After an hour I found myself in front of the Hawa Mahal, a palace with a towering orange facade with a hundred stain glass windows. A mob of tourists were packed in front of the palace where they posed and reviewed their photos.
I spotted a rooftop café across the street so headed there. It would be filled with tourists, but the vantage provided a better view than the street and it might offer an escape from all the noises of the street.
At the narrow steps of the building I was greeted by someone from the café.
A dozen steps up a man was serving chai from a small cutout in the stone wall. In a smooth and endless motion he poured tea into small cups and made change. A second pot of chai sat on the boil. The stream of locals moving up and down the steps was constant and the masala fragrance lingered in the small stairwell.
“Come, my friend.”
Watching the chaiwala I’d forgotten about the man trying to guide me to the rooftop café.
“One second. I’m watching him.”
I snapped a few photos, but in the cramped stairwell it was difficult to find a good angle of the man and his stove. Undoubtedly, this man’s chai was better than that which I’d find upstairs, but I came for the view and the escape. I followed the man to the rooftop café.
A seat opened at the front and I took it. I had a perfect view of the Hawa Mahal and the street living below. The horns were still abrasive but the edge to their annoyance was dulled by my distance.
Two Western girls sat inside, both wearing the light cotton uniforms of those in search of the ever-elusive wanderlust. They were young, maybe twenty-two, one of the girls had her head shaved and was quite cute. In another mood I would have said something to her, but I remained exhausted due to the noise, requests for money and all the thoughts of missed photographs.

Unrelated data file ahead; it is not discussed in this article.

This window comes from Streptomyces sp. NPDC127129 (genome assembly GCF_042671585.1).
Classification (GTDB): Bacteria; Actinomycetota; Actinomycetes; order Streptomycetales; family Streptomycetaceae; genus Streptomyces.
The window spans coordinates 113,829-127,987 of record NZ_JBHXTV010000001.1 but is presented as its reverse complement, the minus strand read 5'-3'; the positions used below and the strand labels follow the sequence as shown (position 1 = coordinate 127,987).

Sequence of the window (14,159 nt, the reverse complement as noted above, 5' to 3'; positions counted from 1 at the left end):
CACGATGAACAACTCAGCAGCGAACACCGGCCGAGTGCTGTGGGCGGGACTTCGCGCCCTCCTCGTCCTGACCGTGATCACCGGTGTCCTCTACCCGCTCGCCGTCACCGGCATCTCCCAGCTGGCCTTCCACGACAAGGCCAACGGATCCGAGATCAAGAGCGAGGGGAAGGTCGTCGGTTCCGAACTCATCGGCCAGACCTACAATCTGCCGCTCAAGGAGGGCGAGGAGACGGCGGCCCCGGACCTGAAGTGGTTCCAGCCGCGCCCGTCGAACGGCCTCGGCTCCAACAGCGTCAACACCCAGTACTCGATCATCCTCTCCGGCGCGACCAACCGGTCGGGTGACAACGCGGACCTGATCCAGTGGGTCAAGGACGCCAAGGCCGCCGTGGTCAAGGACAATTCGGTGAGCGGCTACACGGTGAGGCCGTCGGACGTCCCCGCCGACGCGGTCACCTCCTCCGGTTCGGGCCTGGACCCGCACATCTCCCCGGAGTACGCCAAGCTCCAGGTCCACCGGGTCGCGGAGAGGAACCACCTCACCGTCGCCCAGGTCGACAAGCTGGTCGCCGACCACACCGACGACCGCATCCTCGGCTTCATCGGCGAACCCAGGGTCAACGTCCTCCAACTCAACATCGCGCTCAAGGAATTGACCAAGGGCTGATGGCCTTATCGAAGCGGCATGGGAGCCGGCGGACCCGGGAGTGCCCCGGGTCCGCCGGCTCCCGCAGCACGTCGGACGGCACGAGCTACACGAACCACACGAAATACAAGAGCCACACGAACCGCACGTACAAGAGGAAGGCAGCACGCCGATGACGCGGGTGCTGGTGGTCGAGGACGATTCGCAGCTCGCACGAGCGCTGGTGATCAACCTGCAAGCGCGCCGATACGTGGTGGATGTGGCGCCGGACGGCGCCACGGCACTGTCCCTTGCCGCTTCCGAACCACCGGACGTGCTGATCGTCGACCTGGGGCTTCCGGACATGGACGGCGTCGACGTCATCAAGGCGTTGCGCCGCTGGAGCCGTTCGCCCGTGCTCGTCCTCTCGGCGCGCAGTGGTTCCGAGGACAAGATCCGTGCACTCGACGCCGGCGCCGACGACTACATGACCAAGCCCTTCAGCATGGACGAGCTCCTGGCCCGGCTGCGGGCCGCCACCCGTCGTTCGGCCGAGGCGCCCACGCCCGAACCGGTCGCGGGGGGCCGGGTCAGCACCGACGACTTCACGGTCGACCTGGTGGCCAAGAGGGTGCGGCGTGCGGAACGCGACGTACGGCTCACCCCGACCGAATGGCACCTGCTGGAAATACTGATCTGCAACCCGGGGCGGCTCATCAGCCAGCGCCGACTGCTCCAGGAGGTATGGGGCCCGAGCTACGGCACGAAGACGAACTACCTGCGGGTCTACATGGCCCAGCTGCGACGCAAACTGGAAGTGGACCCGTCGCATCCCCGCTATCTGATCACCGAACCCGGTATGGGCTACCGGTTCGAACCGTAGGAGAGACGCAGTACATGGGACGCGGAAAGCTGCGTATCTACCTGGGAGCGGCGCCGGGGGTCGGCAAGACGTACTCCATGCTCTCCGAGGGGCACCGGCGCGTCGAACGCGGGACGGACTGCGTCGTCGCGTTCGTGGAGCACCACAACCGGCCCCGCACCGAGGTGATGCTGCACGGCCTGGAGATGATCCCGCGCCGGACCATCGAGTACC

Instead I struck up a conversation with the Indian tourist seated behind me when I noticed him photographing the Hawa Mahal using his camera flash.
“You know, you don’t need to use the flash from here. It’s so far it won’t do anything.”
“Oh.” The man pulled his head back and inspected the camera hung around his neck as though it were a perculiar mark had suddenly appeared on it. “I’ve just left everything on auto.”
“Sure,” I said noncommittally, hoping my suggestion hadn’t come off as conceited.
“What I really want is to photograph people.”
“Then you definitely shouldn’t be using your flash. It has a way of freezing people in place. For me it’s creates an artificial, not very appealing look.”
“I think I know what you’re saying, but I photograph landscapes mostly. Landscapes are much easier. It’s easier to control them. There’s no controlling people. You never know how they are going to move.”
“And this is an especially difficult city to photograph,” I commiserated.
“Perhaps I need to go to the country and photograph the farmers from a mountaintop. That way it’s just like photographing a landscape but with the tiny black dots of farmers in it. It may satisfy my want to photograph people.” He laughed at his joke.
“That could be nice. Get some sheep in the photograph and you’ll have white dots in there too.”
“Yes! Yes!” The man laughed wildly, making me a bit uncomfortable that I couldn’t match his enthusiasm. Still, I was pleased to be around someone so warm who wasn’t asking for anything.
“And you? Do you photograph people?”
“I’m trying to.”
“Oh, sometimes. I guess I need to be easier on myself. I want every shot to be great and that’s just not the way it works. A lot of photography is left to chance. You do your best to put yourself in the right setting and grab opportunities when they appear, but in the end we’re only human.”